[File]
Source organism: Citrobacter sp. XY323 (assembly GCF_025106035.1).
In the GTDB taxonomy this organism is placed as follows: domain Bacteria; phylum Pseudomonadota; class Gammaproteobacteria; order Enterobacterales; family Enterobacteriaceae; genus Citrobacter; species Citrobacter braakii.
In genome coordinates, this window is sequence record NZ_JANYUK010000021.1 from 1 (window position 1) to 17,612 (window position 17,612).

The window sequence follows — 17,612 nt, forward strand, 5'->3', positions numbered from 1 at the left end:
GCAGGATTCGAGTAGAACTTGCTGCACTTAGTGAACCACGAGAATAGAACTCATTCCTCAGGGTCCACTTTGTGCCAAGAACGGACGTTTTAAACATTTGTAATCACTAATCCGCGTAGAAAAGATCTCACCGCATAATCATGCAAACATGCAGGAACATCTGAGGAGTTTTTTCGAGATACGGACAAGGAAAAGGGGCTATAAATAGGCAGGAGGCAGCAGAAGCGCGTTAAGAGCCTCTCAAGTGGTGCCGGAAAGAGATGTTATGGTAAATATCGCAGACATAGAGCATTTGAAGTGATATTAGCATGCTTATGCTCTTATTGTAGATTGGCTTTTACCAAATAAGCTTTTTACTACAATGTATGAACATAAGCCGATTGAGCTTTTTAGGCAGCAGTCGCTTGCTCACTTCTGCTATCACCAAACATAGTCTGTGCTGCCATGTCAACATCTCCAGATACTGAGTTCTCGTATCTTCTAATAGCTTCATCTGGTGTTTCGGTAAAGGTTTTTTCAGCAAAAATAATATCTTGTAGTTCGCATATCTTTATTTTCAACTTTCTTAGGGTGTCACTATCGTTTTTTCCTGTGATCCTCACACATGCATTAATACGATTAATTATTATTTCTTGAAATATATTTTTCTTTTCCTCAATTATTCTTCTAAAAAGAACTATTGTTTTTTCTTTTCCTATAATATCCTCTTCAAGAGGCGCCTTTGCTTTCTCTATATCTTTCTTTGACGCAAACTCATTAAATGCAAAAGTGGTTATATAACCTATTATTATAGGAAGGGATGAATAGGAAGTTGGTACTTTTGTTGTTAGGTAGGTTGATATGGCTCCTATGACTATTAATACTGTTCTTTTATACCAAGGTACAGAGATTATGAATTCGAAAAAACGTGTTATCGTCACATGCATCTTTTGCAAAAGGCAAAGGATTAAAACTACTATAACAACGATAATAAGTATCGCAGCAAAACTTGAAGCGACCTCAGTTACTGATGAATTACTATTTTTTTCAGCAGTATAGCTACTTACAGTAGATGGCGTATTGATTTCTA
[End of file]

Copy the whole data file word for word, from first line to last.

Source organism: Citrobacter sp. XY323 (assembly GCF_025106035.1).
In the GTDB taxonomy this organism is placed as follows: domain Bacteria; phylum Pseudomonadota; class Gammaproteobacteria; order Enterobacterales; family Enterobacteriaceae; genus Citrobacter; species Citrobacter braakii.
In genome coordinates, this window is sequence record NZ_JANYUK010000021.1 from 1 (window position 1) to 17,612 (window position 17,612).

The window sequence follows — 17,612 nt, forward strand, 5'->3', positions numbered from 1 at the left end:
GCAGGATTCGAGTAGAACTTGCTGCACTTAGTGAACCACGAGAATAGAACTCATTCCTCAGGGTCCACTTTGTGCCAAGAACGGACGTTTTAAACATTTGTAATCACTAATCCGCGTAGAAAAGATCTCACCGCATAATCATGCAAACATGCAGGAACATCTGAGGAGTTTTTTCGAGATACGGACAAGGAAAAGGGGCTATAAATAGGCAGGAGGCAGCAGAAGCGCGTTAAGAGCCTCTCAAGTGGTGCCGGAAAGAGATGTTATGGTAAATATCGCAGACATAGAGCATTTGAAGTGATATTAGCATGCTTATGCTCTTATTGTAGATTGGCTTTTACCAAATAAGCTTTTTACTACAATGTATGAACATAAGCCGATTGAGCTTTTTAGGCAGCAGTCGCTTGCTCACTTCTGCTATCACCAAACATAGTCTGTGCTGCCATGTCAACATCTCCAGATACTGAGTTCTCGTATCTTCTAATAGCTTCATCTGGTGTTTCGGTAAAGGTTTTTTCAGCAAAAATAATATCTTGTAGTTCGCATATCTTTATTTTCAACTTTCTTAGGGTGTCACTATCGTTTTTTCCTGTGATCCTCACACATGCATTAATACGATTAATTATTATTTCTTGAAATATATTTTTCTTTTCCTCAATTATTCTTCTAAAAAGAACTATTGTTTTTTCTTTTCCTATAATATCCTCTTCAAGAGGCGCCTTTGCTTTCTCTATATCTTTCTTTGACGCAAACTCATTAAATGCAAAAGTGGTTATATAACCTATTATTATAGGAAGGGATGAATAGGAAGTTGGTACTTTTGTTGTTAGGTAGGTTGATATGGCTCCTATGACTATTAATACTGTTCTTTTATACCAAGGTACAGAGATTATGAATTCGAAAAAACGTGTTATCGTCACATGCATCTTTTGCAAAAGGCAAAGGATTAAAACTACTATAACAACGATAATAAGTATCGCAGCAAAACTTGAAGCGACCTCAGTTACTGATGAATTACTATTTTTTTCAGCAGTATAGCTACTTACAGTAGATGGCGTATTGATTTCTA